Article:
Real World Agility Thursday 17th November
Having worked under an Agile and Scrum process with a number of clients, it has become clear that, in the real world, Agile means different things to different Organisations. This leads to clients approaching Agile in different ways and getting different things out of the process. Some read it at a high level, pick what they like and pay lip service to the rest; others are more embracing in their approach.
Organisations I have worked with have often faced difficulties developing in an Agile way. The main issue is what I believe to be the major impediment to Agile usage - the, sometimes ideological, clash between existing working practices and Agile tends to disrupt the Agile process. For example, a development team may be reliant on an external team who are working in a waterfall mindset. This is where strong management is key in ensuring that other areas of the Organisation support the Agile team(s) in a timely fashion to avoid delays.
Some Agile and Scrum processes seem to work better than others when compared to other development frameworks. For example, although tools are available for task tracking (e.g. Jira), a task board on a whiteboard close to the development team works extremely well once the team gets used to their ownership of tasks and the board itself. However, some things take more getting used to - the User Stories for Agile projects that I have worked on are not always as complete as one might hope. This leads to confusion and difficulty when, for example, Sprint planning - the team is expected to commit to delivery of functionality that may not be sufficiently defined.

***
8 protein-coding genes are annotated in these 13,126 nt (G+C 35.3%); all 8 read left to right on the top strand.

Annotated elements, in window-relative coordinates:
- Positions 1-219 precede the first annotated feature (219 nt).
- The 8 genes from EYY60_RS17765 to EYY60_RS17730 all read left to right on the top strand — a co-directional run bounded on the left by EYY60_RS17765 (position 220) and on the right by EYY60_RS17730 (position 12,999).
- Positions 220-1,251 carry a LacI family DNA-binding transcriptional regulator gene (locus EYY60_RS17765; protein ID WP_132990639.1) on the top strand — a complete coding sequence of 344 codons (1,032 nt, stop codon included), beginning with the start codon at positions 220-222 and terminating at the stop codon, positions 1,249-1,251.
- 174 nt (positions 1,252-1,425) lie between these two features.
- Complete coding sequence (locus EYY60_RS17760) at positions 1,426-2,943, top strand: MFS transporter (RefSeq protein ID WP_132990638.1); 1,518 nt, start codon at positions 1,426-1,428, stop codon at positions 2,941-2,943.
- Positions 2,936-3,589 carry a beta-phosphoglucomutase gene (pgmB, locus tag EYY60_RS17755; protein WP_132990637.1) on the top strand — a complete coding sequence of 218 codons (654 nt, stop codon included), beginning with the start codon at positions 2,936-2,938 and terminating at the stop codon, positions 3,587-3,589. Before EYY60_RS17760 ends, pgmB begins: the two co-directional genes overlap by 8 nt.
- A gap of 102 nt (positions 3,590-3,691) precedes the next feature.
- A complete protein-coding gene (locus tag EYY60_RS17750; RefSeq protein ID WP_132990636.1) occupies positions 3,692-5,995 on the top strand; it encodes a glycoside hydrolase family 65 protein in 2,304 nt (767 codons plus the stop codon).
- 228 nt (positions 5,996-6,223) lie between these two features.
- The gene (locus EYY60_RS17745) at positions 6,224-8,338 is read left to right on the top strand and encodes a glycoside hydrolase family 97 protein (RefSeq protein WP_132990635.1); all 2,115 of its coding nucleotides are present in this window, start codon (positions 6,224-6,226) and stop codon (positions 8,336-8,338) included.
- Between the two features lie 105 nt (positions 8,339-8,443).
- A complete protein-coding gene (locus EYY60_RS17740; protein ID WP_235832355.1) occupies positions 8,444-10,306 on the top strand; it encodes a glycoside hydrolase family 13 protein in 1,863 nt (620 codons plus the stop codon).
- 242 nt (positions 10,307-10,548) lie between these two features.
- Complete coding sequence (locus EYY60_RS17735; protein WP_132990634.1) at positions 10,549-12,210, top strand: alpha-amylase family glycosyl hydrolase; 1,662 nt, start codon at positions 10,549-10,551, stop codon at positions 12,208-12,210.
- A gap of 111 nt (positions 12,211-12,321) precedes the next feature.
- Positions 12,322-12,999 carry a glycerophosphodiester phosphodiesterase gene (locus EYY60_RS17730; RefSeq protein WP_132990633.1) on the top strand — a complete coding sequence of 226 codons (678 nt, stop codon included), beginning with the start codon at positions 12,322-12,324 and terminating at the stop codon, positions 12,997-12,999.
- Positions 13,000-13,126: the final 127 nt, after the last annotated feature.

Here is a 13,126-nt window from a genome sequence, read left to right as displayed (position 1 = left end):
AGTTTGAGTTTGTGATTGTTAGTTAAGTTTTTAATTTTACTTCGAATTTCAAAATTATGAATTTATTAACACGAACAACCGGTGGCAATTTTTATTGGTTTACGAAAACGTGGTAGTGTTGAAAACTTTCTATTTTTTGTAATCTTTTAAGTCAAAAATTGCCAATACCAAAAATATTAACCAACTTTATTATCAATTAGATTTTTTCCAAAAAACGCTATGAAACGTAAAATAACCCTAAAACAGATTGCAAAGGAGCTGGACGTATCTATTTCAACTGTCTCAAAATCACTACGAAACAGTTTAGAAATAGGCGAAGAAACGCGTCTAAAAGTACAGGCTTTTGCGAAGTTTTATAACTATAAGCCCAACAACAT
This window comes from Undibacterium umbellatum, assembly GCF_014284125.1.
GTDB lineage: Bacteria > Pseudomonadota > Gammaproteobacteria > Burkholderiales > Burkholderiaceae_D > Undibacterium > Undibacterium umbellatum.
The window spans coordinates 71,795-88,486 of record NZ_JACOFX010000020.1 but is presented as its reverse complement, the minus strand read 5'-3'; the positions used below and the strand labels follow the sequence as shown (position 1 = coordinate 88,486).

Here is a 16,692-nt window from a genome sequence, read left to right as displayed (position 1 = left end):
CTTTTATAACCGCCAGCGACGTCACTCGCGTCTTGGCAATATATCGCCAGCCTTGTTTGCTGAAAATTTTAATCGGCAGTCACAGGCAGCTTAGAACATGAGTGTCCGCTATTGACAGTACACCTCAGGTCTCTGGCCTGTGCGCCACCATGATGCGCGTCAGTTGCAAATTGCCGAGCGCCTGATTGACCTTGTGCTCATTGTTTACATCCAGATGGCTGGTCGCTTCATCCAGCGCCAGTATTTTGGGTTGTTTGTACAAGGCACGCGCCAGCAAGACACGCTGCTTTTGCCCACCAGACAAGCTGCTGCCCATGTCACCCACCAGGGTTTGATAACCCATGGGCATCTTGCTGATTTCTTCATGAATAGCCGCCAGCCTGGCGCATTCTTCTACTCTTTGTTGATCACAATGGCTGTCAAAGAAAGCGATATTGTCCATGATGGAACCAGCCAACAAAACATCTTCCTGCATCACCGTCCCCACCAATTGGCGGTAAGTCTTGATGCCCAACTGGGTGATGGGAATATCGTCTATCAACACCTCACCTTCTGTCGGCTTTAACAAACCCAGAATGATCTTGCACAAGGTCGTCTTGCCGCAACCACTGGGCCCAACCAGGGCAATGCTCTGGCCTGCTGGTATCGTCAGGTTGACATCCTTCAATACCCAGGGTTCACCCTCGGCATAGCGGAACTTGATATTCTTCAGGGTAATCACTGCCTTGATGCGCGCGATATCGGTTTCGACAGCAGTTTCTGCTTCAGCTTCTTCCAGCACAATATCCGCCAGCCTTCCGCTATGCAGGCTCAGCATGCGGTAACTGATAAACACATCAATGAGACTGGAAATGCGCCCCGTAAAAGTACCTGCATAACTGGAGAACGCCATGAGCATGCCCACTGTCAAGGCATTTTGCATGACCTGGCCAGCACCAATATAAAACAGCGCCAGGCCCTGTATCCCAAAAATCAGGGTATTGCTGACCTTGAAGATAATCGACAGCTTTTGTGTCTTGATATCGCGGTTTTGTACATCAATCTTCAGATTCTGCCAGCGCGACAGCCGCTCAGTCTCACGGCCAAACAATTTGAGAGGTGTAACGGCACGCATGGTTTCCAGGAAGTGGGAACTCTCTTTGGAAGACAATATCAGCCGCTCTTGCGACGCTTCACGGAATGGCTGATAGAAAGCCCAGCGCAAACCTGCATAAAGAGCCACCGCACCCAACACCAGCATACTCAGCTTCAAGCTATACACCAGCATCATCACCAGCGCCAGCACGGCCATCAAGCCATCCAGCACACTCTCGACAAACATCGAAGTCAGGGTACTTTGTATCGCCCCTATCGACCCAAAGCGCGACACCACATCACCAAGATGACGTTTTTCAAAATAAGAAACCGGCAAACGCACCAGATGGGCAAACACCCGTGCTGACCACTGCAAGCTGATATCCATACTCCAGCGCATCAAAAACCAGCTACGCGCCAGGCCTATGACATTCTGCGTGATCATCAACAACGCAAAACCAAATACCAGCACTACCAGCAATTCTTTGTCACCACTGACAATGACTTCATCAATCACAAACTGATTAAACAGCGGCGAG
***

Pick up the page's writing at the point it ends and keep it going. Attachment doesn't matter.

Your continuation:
Overall, Agile can save development time and certainly gives a different and powerful slant on project 'ownership'. However, the best applications of Agile that I have seen take a pragmatic approach and only introduce the Agile processes that work alongside the Organisations existing methodologies. In these cases, it can be said that the Organisation is working Agile but with a small 'a'.